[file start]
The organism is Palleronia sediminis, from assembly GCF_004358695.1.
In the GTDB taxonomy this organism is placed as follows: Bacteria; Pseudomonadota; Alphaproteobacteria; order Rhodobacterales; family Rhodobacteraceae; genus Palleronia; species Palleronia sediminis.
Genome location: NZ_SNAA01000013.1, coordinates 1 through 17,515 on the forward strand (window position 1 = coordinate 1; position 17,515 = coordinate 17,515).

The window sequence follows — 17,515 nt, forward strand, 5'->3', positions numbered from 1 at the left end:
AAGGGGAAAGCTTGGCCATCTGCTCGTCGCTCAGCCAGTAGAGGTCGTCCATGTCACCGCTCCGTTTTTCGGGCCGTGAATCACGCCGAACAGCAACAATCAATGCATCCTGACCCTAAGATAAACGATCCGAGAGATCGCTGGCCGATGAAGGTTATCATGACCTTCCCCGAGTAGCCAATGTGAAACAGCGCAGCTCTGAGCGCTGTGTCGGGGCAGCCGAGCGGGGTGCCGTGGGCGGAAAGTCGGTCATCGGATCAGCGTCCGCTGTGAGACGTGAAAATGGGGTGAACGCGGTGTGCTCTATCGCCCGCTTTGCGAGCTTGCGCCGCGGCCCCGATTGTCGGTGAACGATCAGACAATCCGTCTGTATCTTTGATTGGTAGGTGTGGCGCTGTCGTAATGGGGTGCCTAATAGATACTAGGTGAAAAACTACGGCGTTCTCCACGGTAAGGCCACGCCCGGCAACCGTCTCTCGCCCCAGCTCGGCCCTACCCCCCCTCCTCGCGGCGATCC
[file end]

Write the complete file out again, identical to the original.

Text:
The organism is Palleronia sediminis, from assembly GCF_004358695.1.
In the GTDB taxonomy this organism is placed as follows: Bacteria; Pseudomonadota; Alphaproteobacteria; order Rhodobacterales; family Rhodobacteraceae; genus Palleronia; species Palleronia sediminis.
Genome location: NZ_SNAA01000013.1, coordinates 1 through 17,515 on the forward strand (window position 1 = coordinate 1; position 17,515 = coordinate 17,515).

The window sequence follows — 17,515 nt, forward strand, 5'->3', positions numbered from 1 at the left end:
AAGGGGAAAGCTTGGCCATCTGCTCGTCGCTCAGCCAGTAGAGGTCGTCCATGTCACCGCTCCGTTTTTCGGGCCGTGAATCACGCCGAACAGCAACAATCAATGCATCCTGACCCTAAGATAAACGATCCGAGAGATCGCTGGCCGATGAAGGTTATCATGACCTTCCCCGAGTAGCCAATGTGAAACAGCGCAGCTCTGAGCGCTGTGTCGGGGCAGCCGAGCGGGGTGCCGTGGGCGGAAAGTCGGTCATCGGATCAGCGTCCGCTGTGAGACGTGAAAATGGGGTGAACGCGGTGTGCTCTATCGCCCGCTTTGCGAGCTTGCGCCGCGGCCCCGATTGTCGGTGAACGATCAGACAATCCGTCTGTATCTTTGATTGGTAGGTGTGGCGCTGTCGTAATGGGGTGCCTAATAGATACTAGGTGAAAAACTACGGCGTTCTCCACGGTAAGGCCACGCCCGGCAACCGTCTCTCGCCCCAGCTCGGCCCTACCCCCCCTCCTCGCGGCGATCC